Offside, the famous rule 11 of the manual introduced in 1883 to prevent players from taking advantage of the space between the last defender and the goalkeeper, has always undergone an evolution in favor of the spectacle. For example, the type of pressing designed by Arrigo Sacchi at the end of the 1980s led to the creation of positional offside, which allowed players who were not involved in the play to be in a legal position even if they were advanced. Sacchi had managed to take advantage of this by allowing players to be offside if they were caught many meters away from the ball, even if the play left them with no chance of playing it.
Nowadays, many of the collective analyses are usually composed of a multitude of metrics focused on understanding where each team steals the ball, how they press, where they place their defensive line or where their ball steals occur. All these metrics or concepts can give us an idea of the defensive style of one team or another, but sometimes we sometimes leave aside concepts that can also give us very useful information: how many fouls they commit, which could indicate the pace at which they want to play, interrupting the game more or less frequently, or in this case, the offsides they cause, an interesting indicator to add to the previous ones.
Let’s take a recent case. In the 2021-22 season, Jürgen Klopp’s Liverpool, who came close to the league title, gave offside to their opponents 144 times, 50 times more than the second, the champion Manchester City. A statistic that generally reflected where he defended and what attitude his defenders maintained when faced with an open pass. The success on many plays was extraordinary.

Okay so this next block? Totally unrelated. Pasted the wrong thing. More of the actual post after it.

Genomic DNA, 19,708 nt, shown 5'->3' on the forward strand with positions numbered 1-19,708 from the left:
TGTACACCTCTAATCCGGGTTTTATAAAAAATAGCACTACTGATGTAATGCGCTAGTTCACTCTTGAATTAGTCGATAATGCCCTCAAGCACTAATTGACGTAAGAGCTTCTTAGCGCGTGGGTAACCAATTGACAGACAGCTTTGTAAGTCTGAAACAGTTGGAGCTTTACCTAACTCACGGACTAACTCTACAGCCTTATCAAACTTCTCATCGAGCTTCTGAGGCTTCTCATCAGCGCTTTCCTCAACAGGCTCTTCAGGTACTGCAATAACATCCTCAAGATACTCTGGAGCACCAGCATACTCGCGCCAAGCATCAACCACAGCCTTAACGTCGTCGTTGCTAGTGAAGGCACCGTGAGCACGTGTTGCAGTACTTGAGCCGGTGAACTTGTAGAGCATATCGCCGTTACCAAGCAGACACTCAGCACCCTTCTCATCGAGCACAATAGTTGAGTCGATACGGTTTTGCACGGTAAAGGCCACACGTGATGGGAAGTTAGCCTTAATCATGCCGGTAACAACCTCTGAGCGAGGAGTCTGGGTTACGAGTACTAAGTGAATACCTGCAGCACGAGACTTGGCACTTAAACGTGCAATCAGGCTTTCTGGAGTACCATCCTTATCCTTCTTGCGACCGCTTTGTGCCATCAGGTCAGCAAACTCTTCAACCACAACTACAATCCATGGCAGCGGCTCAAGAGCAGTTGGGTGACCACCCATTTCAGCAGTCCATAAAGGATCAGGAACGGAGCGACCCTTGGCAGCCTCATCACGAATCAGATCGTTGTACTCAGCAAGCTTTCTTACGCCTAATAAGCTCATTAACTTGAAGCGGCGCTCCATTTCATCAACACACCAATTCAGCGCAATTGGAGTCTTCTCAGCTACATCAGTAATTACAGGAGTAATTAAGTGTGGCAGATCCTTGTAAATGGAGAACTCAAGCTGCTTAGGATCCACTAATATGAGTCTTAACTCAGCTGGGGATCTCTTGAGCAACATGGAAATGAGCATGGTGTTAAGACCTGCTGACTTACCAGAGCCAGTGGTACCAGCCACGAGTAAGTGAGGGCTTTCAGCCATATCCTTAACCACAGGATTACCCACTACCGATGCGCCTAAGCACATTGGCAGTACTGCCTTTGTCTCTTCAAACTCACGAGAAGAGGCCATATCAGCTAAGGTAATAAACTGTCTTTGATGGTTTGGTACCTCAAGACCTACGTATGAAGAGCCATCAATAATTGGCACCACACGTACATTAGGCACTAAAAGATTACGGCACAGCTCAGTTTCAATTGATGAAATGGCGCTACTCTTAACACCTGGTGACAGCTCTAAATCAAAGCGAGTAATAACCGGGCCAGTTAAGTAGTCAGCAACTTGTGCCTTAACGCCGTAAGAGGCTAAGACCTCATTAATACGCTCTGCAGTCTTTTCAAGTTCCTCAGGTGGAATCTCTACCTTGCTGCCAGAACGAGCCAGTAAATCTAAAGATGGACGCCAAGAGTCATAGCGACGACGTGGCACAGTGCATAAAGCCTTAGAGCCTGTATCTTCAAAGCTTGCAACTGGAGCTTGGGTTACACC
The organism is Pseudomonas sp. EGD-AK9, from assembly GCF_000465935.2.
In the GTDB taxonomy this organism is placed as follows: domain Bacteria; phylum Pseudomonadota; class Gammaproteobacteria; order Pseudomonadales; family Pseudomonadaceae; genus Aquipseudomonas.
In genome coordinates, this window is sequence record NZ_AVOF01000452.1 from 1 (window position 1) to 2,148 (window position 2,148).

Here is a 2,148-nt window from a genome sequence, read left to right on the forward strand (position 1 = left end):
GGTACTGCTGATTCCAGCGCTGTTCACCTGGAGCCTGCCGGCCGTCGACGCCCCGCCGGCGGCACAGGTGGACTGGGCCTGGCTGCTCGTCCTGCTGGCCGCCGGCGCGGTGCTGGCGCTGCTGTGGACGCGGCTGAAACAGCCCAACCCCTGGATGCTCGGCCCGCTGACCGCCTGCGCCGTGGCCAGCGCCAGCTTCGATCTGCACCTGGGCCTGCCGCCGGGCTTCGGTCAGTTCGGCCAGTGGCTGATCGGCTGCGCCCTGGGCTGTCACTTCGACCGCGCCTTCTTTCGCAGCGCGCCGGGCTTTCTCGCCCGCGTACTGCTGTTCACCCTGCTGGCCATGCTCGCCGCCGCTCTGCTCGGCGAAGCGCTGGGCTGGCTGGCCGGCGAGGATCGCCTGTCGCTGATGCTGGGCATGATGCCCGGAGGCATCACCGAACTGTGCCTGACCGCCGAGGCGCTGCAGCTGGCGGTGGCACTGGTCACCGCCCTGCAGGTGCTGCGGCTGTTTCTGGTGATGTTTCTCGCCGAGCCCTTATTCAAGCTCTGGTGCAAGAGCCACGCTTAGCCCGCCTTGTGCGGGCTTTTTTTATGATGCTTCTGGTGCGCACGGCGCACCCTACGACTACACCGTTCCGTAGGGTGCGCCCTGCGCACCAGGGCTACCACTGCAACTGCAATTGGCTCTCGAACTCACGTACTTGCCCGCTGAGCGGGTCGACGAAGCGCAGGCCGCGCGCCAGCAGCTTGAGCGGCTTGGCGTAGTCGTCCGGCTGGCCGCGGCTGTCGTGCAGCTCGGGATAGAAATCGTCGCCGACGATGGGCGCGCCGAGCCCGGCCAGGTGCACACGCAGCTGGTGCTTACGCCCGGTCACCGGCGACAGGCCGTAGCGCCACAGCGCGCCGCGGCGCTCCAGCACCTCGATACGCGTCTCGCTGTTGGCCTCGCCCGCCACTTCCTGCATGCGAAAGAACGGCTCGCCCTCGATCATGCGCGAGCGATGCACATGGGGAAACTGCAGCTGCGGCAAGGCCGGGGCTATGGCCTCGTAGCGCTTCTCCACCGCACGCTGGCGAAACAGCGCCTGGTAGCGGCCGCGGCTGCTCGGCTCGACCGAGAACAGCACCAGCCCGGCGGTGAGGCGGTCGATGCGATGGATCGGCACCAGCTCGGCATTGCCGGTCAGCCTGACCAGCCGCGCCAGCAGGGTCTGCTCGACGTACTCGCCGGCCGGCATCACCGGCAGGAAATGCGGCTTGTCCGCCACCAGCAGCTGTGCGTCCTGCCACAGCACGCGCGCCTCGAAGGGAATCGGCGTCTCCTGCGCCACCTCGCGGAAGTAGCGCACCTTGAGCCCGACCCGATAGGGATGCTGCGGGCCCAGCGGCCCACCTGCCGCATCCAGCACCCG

At present, among the 98 teams that make up the top five European leagues, Jose Mourinho’s AS Roma is the team that has caused the fewest offsides this season, with only 13. But undoubtedly, the most surprising thing happens in the first position, taking into account, moreover, that it is a team whose percentage of high defensive actions (it measures the % of defensive actions it performs 40 meters or more from its own goal) is far from the most dominant teams.
Rubi’s Almeria is the team, and by far, that causes more offsides in their rivals, without even performing 50% of their defensive actions in the last 60 meters of the field. For offside, the attitude of the defenders in the last line is even more important than the defensive height of the team. There is no doubt that there is a clear correlation between playing with the defense very high up and trying to steal the ball through anticipation but it does not have to be that way. A team’s defensive principles can mix a lower block and great coordination of the defensive line to step up when passing.
And what happens, on the other hand, with the teams that fall offside the most? Well, we’ll know more about them soon.
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